You guys aren’t even trying anymore. 2014….. In the fucking bag

      Yes I agree, long summer holidays for all National MPs, a well deserved break, don’t bother coming back in until sometime March perhaps…

  10. Ian 10

    It’s the economy, stupid. Despite Lentoronto brown,this little country is humming. Thanks Lohn Key.

  11. Good post however I was wondering if you could write a litte more on this subject?
    I’d be very grateful if you could elaborate a little bit
    more. Cheers!

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    3 days ago
  • Wetlands and waterways gain from 1BT funding
    The Government will invest $10 million from the One Billion Trees Fund for large-scale planting to provide jobs in communities and improve the environment, Agriculture Minister Damien O’Connor and Forestry Minister Shane Jones have announced. New, more flexible funding criteria for applications will help up to 10 catchment groups plant ...
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    4 days ago
  • New fund for women now open
    Organisations that support women are invited to apply to a new $1,000,000 fund as part of the Government’s COVID-19 response. “We know women, and organisations that support women, have been affected by COVID-19. This new money will ensure funding for groups that support women and women’s rights,” said Minister for ...
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    4 days ago
  • Govt supports King Country farmers to lift freshwater quality
    Healthier waterways are front and centre in a new project involving more than 300 King Country sheep, beef and dairy farmers. The Government is investing $844,000 in King Country River Care, a group that helps farmers to lift freshwater quality and farming practice, Agriculture Minister Damien O’Connor announced today. “Yesterday ...
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    6 days ago
  • Libraries to help with jobs and community recovery
    A major funding package for libraries will allow them to play a far greater role in supporting their communities and people seeking jobs as part of the economic recovery from COVID-19. “Budget 2020 contains over $60 million of funding to protect library services and to protect jobs,” says Internal Affairs ...
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    6 days ago
  • Support for arts and music sector recovery
    A jobseekers programme for the creative sector and four new funds have been set up by the Government to help our arts and music industry recover from the blow of COVID-19. Thousands of jobs will be supported through today’s $175 million package in a crucial economic boost to support the ...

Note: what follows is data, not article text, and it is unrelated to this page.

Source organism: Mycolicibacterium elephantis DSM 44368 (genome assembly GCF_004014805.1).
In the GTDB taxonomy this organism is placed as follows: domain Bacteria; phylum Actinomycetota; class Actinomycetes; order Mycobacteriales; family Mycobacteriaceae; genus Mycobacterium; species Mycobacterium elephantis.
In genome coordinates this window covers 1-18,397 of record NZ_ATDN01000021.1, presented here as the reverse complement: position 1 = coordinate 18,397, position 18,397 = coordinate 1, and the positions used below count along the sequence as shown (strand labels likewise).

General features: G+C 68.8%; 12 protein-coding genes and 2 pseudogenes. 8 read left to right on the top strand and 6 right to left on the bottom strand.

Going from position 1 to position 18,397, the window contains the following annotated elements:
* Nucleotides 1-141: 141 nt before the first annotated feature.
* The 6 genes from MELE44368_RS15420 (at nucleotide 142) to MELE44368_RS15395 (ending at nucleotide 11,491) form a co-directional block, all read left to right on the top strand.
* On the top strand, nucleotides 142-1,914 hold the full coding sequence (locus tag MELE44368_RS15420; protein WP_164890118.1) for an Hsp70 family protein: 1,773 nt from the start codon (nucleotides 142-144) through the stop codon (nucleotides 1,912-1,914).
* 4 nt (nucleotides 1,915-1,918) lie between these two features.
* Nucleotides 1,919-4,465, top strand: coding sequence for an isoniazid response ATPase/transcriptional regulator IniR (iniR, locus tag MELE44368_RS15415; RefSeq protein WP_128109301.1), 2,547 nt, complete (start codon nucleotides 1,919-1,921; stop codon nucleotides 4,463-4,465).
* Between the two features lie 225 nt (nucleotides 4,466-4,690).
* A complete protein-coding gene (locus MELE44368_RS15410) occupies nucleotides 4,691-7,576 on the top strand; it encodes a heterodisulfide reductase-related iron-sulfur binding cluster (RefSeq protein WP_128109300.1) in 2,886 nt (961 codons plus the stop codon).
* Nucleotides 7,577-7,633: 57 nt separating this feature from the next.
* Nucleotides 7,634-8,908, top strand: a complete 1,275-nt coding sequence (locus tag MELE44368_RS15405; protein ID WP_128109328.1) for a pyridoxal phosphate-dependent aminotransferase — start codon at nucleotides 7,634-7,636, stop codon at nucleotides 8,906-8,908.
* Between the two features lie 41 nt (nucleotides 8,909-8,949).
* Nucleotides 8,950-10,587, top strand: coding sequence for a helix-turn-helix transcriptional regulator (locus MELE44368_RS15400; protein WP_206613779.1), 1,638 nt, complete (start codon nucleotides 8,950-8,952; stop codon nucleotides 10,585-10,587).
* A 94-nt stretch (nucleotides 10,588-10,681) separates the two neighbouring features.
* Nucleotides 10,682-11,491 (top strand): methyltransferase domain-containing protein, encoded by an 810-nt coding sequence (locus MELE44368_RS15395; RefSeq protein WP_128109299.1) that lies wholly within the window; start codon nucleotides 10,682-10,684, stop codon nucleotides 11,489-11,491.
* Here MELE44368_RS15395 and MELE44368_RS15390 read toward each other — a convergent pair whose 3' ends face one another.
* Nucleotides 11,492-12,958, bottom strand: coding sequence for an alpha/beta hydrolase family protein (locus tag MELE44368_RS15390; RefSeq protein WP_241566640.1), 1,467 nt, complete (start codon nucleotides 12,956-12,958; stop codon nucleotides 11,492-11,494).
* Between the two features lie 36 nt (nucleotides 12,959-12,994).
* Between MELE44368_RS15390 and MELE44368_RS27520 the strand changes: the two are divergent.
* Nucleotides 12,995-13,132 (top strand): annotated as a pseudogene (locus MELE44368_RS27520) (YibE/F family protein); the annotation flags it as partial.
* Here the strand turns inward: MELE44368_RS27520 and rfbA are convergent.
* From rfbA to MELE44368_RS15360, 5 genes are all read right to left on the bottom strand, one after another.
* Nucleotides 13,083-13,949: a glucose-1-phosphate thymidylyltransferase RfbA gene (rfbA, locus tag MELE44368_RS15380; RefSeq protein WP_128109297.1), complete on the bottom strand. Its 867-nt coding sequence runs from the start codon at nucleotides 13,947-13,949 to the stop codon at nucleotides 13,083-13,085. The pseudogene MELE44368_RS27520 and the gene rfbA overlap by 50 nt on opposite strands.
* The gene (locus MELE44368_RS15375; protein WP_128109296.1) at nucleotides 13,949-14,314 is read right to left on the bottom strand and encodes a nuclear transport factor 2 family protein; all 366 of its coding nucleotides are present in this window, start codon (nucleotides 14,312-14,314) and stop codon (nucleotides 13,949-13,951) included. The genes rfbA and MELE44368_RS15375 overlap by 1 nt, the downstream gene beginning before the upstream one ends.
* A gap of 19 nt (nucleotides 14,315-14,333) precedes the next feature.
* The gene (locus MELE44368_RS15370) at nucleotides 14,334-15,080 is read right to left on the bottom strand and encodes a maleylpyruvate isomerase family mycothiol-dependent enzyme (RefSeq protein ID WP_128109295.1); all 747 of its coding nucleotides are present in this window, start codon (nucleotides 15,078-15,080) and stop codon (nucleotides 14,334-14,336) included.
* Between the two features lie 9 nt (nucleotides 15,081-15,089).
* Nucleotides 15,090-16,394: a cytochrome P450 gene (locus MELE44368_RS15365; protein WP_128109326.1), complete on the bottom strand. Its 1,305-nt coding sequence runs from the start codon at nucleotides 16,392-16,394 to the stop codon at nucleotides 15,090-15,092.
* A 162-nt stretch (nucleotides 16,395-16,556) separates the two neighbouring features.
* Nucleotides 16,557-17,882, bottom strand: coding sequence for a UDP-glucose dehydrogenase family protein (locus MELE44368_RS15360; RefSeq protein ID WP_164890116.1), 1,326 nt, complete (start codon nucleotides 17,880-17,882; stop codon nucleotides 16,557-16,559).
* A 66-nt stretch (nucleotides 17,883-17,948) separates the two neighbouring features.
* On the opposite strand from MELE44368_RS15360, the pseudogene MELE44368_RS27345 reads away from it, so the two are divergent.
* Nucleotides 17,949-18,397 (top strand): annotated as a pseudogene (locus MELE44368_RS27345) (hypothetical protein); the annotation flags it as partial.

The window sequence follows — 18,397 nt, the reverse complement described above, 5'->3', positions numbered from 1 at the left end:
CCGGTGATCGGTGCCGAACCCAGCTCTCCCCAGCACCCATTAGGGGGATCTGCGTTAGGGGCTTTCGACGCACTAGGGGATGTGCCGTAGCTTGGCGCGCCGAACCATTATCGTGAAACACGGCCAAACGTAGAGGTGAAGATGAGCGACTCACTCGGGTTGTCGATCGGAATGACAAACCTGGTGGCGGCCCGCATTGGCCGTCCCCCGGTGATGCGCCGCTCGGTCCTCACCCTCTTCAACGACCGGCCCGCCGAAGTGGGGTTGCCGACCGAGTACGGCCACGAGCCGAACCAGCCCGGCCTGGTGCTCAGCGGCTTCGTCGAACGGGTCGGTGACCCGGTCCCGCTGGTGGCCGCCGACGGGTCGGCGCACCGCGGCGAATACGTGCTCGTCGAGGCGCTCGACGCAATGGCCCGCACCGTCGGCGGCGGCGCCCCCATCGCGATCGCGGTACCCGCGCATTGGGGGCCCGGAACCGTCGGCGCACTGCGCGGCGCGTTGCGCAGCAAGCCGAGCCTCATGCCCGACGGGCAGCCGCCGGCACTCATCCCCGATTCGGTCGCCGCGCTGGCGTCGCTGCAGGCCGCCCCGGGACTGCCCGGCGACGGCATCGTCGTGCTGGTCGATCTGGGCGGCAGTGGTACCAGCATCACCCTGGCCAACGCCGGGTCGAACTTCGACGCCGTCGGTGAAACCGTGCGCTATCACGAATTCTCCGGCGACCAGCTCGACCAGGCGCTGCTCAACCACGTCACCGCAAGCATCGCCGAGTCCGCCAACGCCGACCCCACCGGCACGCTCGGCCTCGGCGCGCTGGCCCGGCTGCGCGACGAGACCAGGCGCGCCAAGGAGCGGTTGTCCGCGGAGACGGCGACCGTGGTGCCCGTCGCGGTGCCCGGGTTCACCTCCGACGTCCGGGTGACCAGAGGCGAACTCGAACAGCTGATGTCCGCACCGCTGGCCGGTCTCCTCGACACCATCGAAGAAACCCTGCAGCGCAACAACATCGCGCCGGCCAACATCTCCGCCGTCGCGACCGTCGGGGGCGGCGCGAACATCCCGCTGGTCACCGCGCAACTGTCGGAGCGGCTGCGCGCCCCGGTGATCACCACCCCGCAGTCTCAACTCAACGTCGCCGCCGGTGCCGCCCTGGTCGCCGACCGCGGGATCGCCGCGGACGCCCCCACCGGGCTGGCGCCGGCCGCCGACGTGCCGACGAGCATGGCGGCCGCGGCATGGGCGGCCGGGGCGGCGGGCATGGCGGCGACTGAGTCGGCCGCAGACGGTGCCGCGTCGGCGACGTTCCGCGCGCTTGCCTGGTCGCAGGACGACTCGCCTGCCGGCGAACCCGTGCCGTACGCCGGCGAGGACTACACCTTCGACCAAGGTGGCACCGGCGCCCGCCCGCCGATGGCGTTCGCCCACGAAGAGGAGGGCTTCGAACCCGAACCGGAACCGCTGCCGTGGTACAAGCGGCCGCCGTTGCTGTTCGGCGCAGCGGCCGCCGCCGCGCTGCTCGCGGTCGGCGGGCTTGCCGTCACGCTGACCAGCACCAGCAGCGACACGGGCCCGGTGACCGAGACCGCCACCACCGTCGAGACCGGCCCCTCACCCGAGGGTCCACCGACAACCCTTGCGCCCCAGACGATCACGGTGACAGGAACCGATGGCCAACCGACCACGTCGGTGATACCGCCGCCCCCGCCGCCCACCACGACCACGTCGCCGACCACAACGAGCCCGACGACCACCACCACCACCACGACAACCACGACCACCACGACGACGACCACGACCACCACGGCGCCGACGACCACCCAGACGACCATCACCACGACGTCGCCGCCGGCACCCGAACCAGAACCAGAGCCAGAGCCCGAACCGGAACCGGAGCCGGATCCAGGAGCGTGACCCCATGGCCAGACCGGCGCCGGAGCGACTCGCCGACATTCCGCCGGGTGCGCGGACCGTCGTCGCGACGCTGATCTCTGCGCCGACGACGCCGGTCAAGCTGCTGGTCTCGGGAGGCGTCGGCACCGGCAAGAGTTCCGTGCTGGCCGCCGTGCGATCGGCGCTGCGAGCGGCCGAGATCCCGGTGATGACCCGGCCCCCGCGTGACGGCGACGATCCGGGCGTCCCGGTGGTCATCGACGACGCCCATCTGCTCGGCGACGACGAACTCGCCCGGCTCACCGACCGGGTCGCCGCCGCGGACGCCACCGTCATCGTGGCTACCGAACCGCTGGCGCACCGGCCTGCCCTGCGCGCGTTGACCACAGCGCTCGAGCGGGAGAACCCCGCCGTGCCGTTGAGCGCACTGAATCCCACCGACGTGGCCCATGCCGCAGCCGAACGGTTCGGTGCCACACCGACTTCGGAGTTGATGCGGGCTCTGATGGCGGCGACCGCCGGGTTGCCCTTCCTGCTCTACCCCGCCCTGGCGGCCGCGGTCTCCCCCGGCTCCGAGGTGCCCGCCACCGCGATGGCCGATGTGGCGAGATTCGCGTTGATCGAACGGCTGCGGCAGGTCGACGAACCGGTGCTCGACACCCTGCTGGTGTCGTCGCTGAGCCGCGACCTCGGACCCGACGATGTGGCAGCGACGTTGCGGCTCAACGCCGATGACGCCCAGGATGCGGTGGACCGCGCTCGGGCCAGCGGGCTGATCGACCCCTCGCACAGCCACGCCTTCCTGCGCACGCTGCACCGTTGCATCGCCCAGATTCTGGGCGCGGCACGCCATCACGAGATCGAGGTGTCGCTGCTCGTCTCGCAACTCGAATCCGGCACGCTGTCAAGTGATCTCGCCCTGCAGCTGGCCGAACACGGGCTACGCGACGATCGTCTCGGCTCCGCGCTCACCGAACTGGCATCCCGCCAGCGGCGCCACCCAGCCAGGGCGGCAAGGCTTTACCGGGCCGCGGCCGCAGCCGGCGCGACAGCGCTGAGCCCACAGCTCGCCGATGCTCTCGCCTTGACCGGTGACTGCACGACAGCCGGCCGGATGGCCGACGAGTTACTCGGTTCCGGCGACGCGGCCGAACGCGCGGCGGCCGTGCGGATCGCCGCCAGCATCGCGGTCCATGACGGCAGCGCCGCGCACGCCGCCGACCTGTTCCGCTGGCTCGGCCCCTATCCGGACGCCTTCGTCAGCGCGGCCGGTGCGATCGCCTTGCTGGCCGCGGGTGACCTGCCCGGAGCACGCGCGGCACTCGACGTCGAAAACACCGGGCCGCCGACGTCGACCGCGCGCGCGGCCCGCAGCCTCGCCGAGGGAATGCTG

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    6 days ago
  • Legislative changes to support the wellbeing of veterans and their families
    Minister for Veterans Ron Mark has welcomed the First Reading of a Bill that will make legislative changes to further improve the veterans’ support system.  The Veterans’ Support Amendment Bill No 2, which will amend the Veterans’ Support Act 2014, passed First Reading today. The bill addresses a number of ...
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    6 days ago
  • Christ Church Cathedral – Order in Council
    Views sought on Order in Council to help fast track the reinstatement of the Christ Church Cathedral  The Associate Minister for Greater Christchurch Regeneration, Hon Poto Williams, will be seeking public written comment, following Cabinet approving the drafting of an Order in Council aimed at fast-tracking the reinstatement of the ...
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    6 days ago
  • New Zealanders’ human rights better protected in new Bill
    The law setting out New Zealanders’ basic civil and human rights is today one step towards being strengthened following the first reading of a Bill that requires Parliament to take action if a court says a statute undermines those rights. At present, a senior court can issue a ‘declaration of ...
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    6 days ago
  • Deep concern at Hong Kong national security legislation
    Foreign Affairs Minister Winston Peters today reiterated the deep concern of the New Zealand Government following confirmation by China’s National People’s Congress of national security legislation relating to Hong Kong. “New Zealand shares the international community’s significant and long-standing stake in Hong Kong’s prosperity and stability,” Mr Peters said. “New Zealand ...